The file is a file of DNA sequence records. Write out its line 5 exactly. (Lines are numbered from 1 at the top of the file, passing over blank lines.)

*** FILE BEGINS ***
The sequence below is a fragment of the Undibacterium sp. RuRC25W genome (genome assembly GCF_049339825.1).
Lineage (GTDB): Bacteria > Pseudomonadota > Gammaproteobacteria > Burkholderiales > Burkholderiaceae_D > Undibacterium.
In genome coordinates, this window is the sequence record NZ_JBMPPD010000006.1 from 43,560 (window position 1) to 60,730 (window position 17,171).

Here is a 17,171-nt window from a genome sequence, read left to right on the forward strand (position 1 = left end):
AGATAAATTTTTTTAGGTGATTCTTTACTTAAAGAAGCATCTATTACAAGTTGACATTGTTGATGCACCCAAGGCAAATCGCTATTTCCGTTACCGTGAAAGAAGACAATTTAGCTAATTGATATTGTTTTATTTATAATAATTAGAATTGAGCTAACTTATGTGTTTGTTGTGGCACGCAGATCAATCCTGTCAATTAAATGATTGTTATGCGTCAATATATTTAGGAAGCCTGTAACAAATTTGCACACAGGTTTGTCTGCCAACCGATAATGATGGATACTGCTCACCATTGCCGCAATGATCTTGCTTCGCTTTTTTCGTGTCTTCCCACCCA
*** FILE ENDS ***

AGATAAATTTTTTTAGGTGATTCTTTACTTAAAGAAGCATCTATTACAAGTTGACATTGTTGATGCACCCAAGGCAAATCGCTATTTCCGTTACCGTGAAAGAAGACAATTTAGCTAATTGATATTGTTTTATTTATAATAATTAGAATTGAGCTAACTTATGTGTTTGTTGTGGCACGCAGATCAATCCTGTCAATTAAATGATTGTTATGCGTCAATATATTTAGGAAGCCTGTAACAAATTTGCACACAGGTTTGTCTGCCAACCGATAATGATGGATACTGCTCACCATTGCCGCAATGATCTTGCTTCGCTTTTTTCGTGTCTTCCCACCCA